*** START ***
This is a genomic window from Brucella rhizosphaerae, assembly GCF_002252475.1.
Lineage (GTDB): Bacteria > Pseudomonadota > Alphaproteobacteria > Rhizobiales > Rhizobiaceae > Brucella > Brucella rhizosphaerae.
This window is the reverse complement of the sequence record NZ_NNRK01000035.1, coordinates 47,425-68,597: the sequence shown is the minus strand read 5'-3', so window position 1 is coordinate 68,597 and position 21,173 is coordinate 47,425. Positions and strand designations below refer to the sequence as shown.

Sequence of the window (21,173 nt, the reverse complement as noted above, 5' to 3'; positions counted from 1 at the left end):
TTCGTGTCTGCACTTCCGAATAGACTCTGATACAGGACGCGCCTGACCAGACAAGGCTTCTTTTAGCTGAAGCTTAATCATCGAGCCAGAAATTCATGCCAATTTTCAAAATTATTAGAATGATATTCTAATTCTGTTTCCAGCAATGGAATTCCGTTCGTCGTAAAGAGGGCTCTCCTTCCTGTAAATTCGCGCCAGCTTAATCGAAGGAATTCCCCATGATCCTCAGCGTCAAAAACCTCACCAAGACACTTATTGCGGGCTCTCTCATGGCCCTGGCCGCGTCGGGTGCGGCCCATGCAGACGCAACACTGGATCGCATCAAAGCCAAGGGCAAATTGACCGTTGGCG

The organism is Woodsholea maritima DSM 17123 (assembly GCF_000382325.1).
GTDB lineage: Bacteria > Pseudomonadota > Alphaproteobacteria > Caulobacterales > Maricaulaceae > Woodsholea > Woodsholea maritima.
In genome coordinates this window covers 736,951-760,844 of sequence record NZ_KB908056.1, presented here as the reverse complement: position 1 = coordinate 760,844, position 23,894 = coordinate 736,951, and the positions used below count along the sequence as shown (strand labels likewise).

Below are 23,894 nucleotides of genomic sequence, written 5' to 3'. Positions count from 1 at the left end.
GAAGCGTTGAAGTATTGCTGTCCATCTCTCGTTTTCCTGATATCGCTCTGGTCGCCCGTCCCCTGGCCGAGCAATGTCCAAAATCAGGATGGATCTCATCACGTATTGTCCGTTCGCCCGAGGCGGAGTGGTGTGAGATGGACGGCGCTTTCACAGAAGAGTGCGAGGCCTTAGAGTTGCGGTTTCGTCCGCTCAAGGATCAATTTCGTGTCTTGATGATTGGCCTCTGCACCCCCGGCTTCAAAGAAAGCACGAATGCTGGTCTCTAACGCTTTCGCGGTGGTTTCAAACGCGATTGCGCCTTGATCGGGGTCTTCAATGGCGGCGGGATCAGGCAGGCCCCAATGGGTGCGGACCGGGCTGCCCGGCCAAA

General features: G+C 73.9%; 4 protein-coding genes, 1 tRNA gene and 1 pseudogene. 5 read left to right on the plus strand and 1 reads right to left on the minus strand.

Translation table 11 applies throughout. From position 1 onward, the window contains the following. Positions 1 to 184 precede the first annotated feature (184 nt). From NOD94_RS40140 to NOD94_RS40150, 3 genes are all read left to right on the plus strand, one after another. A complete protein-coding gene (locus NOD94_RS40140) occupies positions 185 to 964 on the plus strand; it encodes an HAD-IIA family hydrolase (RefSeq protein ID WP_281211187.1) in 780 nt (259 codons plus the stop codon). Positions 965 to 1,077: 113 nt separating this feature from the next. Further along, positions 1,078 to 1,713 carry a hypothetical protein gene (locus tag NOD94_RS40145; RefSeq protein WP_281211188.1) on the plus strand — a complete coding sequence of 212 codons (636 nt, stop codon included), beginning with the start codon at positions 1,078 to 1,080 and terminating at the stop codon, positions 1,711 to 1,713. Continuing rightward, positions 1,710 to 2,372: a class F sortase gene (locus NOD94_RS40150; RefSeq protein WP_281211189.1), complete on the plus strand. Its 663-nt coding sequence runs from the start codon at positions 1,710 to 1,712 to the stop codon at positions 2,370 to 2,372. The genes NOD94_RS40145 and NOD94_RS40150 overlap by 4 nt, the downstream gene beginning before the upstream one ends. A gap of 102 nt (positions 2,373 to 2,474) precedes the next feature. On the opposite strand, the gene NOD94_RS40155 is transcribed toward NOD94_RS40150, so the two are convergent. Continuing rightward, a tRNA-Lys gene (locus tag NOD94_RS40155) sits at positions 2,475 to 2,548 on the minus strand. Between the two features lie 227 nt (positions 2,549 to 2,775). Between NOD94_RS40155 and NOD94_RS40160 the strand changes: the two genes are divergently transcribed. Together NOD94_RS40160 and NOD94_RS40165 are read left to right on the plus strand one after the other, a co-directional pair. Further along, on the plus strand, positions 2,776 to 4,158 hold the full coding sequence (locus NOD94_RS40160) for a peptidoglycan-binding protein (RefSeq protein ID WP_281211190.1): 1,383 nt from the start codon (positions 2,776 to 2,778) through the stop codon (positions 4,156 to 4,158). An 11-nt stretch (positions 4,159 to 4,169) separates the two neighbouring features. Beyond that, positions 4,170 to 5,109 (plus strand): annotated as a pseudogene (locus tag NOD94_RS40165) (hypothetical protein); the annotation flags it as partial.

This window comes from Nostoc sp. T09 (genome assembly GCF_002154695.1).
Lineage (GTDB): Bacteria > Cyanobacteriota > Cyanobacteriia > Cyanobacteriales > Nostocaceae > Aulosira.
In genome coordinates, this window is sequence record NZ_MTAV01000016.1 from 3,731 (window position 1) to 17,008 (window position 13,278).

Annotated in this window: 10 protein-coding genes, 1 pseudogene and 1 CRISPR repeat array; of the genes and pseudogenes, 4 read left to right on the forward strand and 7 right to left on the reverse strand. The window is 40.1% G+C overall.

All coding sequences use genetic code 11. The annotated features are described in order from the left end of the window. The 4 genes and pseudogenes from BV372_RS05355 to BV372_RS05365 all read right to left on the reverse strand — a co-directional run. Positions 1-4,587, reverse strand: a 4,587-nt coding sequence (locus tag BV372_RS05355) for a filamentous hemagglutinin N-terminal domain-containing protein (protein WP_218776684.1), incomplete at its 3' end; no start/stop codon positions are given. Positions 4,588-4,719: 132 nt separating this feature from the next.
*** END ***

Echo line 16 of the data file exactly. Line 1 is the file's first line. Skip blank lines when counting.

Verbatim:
Annotated in this window: 10 protein-coding genes, 1 pseudogene and 1 CRISPR repeat array; of the genes and pseudogenes, 4 read left to right on the forward strand and 7 right to left on the reverse strand. The window is 40.1% G+C overall.